What is a scholarship?

What is a scholarship?

Okay – let’s start off with the easy stuff.

Scholarship

noun

A grant or payment made to support a student’s education, awarded on the basis of academic or other achievement.

Basically, scholarships are financial help given to students while studying. Sometimes a scholarship is a one-off payment. Sometimes it can be an ongoing payment given to students each semester or year.

Everyone loves extra cash, right? And that’s what a scholarship is. Money for you to put towards your studies.

In some cases, the scholarship will set out exactly what you can spend the money on (for example: accommodation, textbooks or work placements). But other times, the scholarship funds can be used however you like.

The main thing to know: your scholarship money isn’t a loan – so it doesn’t need to be repaid.

 

Where Do Scholarships Come From?

Scholarships come from a variety of different sources, including clubs, organizations, charities, foundations, businesses, colleges and universities, the government and individuals. Colleges and universities offer financial assistance in the form of merit aid as well, so don’t forget to contact the schools you are considering to see if you qualify for any merit aid.

 

What Are the Main Sources of Scholarships and Grants? 

There are four major types of free money available to college applicants. Here are the four main sources of scholarships and grants, and the percentage of total grants and/or scholarships that comes from each source:

  1. Federal grants: 47%
  2. State grants and scholarships: 8%
  3. Scholarships and grants from schools: 35%
  4. Private scholarships: 10%

When searching for money, it’s important to know where to look for help and what grants and/or scholarships you might qualify for. Here is a breakdown of what each type of assistance offers:

What are scholarships awarded for?
Piggy bankMost often, schools award scholarships to students who demonstrate outstanding ability or excellence in a particular area, such as sport, music, creative and performing arts or peer leadership. But they are not just restricted to those with excellent abilities. Others are reserved for relatives of past pupils, those in financial need, those from rural or isolated areas, or those who need to board but cannot afford the costs involved. They often cover the basics, like tuition fees, but can also cover materials such as textbooks, musical instruments, uniforms and school excursions.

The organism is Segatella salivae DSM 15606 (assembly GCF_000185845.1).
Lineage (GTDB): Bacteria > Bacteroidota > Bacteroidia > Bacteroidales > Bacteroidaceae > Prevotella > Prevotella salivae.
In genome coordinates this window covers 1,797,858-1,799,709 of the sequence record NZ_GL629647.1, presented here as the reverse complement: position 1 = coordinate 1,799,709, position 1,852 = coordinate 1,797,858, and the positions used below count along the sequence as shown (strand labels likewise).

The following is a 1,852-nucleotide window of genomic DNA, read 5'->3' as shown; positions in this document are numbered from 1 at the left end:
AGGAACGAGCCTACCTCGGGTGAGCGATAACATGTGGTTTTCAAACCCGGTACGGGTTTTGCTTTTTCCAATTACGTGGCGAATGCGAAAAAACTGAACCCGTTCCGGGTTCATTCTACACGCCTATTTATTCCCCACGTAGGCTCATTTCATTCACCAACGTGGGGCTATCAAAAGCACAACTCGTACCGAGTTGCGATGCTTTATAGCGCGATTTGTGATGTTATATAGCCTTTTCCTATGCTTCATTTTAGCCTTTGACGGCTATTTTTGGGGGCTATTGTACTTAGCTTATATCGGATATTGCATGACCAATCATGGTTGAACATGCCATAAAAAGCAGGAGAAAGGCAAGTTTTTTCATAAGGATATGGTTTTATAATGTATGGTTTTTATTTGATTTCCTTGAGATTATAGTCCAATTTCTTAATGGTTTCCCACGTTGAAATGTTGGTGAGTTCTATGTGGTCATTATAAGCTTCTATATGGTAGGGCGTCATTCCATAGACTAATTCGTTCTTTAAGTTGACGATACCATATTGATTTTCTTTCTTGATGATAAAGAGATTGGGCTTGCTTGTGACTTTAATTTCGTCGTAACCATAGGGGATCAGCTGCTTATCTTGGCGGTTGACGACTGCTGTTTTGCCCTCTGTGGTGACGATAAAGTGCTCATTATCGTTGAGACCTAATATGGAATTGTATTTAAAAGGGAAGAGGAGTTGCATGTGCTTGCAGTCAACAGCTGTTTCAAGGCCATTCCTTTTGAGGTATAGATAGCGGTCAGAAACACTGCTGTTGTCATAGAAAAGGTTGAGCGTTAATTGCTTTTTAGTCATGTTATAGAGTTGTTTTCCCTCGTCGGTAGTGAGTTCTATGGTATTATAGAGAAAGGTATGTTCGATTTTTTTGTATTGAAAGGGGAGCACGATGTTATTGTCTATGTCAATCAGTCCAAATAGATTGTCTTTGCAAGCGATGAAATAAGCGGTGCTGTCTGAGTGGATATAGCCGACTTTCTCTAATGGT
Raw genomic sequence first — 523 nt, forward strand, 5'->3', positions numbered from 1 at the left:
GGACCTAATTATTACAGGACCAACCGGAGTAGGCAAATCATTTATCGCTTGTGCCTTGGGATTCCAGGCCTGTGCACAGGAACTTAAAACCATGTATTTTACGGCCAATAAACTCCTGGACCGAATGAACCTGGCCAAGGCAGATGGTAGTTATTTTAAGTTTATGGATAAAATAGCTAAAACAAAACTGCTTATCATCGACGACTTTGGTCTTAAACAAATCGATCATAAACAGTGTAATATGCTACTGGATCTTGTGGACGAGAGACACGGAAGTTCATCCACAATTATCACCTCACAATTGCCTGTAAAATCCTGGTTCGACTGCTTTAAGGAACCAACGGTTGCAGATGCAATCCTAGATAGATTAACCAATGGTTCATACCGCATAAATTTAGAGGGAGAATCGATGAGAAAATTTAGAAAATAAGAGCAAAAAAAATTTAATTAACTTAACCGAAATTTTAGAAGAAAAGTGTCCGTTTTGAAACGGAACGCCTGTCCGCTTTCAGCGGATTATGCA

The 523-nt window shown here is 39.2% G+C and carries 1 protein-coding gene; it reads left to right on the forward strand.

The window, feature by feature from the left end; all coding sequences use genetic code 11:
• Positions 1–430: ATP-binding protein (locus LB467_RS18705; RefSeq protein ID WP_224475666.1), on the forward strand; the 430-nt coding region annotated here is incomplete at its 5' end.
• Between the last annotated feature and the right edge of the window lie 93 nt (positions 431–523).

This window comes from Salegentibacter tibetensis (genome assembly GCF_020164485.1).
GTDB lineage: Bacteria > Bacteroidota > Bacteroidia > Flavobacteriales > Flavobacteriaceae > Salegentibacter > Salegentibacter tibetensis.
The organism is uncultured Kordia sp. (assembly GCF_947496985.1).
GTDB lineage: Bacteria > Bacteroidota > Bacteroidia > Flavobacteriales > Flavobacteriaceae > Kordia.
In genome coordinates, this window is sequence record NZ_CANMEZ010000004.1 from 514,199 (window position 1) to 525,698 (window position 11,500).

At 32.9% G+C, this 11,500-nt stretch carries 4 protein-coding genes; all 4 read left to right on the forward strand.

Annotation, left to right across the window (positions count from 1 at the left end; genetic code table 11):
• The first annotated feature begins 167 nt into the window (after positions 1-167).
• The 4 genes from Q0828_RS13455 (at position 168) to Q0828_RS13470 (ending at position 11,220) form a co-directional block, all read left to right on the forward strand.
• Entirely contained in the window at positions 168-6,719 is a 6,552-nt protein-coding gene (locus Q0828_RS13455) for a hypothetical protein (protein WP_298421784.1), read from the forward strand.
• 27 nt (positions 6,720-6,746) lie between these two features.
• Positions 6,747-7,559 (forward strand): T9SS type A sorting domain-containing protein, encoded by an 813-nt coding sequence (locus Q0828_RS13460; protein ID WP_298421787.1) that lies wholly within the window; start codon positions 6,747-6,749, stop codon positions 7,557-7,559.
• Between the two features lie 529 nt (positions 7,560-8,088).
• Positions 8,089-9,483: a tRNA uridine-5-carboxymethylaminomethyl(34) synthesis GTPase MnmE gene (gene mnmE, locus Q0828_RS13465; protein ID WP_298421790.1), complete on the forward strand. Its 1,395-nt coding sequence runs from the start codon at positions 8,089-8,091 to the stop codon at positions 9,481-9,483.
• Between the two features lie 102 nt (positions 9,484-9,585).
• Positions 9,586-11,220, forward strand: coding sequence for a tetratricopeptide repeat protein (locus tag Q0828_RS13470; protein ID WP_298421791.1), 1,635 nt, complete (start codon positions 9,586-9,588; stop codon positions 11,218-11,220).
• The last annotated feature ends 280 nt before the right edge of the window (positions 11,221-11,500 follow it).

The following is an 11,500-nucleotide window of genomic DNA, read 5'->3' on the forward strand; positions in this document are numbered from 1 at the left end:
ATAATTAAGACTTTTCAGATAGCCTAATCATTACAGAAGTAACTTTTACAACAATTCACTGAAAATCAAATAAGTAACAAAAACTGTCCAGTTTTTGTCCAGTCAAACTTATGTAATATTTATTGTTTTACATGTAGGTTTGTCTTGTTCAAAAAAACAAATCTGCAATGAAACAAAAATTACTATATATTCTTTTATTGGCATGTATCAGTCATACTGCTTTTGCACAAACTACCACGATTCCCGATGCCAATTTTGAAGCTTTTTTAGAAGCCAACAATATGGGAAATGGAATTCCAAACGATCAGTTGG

The number of scholarships awarded at each school varies. Scholarship duration may also vary. Some may last the full six years of secondary school while others will only be offered over a period of one year or to Year 11 and 12 students only. These senior scholarships might be used to encourage students to stay on at the school or to continue studies in specific areas such as agriculture, languages, sports or information technology.

Many, if not all, boarding schools offer scholarship and bursary funds to both high-achieving students and to those who could not afford to attend the school without financial assistance. See Boarding Schools for more information.

Where Can I Find Scholarships?
The financial aid office at your school is likely equipped with tools and resources to help you or your child apply to scholarships. It may have libraries of books, catalogs, or postings of scholarships, and computers you can use to search or prepare application materials.

Person searching for scholarships online and in booksThere are also many websites devoted solely to searching for and finding scholarships, with a vast range of features and databases. It is useful to conduct a few broad searches on large government-sponsored databases to get an idea of the types of scholarships available, but remember that the goal is to find scholarships that are looking for applicants like you. Additionally, we offer a Scholarship Search tool that you can utilize to find quality scholarships that apply to you.